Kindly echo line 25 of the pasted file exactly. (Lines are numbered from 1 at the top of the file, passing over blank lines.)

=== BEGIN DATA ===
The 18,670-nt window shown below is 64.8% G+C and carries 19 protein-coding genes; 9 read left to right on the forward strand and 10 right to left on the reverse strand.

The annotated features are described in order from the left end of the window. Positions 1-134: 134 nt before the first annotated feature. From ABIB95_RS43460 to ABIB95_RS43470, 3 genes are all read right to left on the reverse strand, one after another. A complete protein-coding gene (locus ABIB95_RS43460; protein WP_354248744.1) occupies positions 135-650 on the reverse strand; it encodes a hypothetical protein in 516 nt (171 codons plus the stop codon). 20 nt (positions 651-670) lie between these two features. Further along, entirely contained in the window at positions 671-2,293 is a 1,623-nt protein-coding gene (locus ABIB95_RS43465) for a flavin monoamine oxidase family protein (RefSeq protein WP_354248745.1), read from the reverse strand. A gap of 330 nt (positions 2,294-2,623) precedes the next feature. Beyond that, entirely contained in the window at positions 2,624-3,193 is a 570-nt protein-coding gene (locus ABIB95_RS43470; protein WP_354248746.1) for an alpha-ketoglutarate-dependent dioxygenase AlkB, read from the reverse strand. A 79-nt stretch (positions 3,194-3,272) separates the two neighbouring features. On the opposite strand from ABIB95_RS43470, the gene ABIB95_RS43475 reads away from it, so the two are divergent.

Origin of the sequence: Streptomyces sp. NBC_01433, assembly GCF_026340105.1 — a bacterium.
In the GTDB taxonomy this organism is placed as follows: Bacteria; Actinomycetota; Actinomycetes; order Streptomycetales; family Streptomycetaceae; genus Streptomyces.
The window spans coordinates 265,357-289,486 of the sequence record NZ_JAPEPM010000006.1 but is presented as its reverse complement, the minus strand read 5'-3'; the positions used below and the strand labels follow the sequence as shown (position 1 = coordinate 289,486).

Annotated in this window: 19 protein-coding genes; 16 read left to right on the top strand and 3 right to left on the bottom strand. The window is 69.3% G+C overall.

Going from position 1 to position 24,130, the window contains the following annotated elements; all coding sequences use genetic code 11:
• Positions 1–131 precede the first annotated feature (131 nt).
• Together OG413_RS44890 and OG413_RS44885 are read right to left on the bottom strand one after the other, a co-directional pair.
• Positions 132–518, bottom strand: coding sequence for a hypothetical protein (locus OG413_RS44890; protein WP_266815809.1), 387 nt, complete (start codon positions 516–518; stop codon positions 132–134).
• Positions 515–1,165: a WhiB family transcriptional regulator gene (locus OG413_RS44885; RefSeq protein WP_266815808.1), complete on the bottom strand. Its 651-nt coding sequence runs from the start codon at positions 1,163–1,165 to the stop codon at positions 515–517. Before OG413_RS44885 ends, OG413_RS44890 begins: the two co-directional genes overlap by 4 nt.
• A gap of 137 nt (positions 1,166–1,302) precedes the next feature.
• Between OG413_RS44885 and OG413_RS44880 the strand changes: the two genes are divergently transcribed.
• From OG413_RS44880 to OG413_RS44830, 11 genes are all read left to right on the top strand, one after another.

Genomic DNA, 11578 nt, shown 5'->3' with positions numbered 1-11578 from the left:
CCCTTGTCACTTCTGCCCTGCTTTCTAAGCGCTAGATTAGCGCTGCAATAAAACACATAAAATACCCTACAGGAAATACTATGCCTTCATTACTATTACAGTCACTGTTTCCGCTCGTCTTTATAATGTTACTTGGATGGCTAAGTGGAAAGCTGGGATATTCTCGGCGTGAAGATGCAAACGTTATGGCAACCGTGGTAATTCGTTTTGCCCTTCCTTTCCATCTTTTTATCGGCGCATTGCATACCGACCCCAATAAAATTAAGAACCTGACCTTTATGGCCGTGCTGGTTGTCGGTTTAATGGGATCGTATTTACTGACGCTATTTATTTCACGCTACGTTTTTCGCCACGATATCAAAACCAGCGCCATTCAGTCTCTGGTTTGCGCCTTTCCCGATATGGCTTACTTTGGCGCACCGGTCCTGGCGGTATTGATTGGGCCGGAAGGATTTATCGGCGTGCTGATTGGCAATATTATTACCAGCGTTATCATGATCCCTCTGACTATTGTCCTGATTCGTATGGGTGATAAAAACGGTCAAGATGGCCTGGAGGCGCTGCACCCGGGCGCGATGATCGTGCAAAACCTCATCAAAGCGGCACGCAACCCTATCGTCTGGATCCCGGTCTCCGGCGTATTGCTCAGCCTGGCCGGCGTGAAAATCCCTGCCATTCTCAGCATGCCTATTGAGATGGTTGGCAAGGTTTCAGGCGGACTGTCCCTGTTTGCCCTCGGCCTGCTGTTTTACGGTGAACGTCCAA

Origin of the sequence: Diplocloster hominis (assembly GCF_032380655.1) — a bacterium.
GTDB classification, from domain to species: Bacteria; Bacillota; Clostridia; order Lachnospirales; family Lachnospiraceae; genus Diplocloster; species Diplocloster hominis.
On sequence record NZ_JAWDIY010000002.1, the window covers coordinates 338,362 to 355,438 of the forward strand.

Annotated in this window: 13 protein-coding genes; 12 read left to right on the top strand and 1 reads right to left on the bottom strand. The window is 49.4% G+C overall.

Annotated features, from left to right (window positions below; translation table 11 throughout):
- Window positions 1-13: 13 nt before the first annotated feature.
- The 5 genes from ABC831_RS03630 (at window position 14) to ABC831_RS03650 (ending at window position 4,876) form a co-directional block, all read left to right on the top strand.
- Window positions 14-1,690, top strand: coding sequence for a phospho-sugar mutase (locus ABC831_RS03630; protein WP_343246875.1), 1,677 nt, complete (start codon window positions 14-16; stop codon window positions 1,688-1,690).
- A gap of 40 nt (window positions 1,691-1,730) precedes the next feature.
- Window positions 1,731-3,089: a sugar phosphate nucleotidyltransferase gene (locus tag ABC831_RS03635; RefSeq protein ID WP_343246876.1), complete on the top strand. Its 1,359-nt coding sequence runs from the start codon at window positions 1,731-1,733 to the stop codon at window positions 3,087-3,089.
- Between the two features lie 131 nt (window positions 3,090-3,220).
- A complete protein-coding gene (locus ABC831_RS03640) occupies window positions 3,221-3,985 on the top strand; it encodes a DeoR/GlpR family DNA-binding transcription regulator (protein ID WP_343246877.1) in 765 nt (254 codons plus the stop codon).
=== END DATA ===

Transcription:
- A gap of 40 nt (window positions 1,691-1,730) precedes the next feature.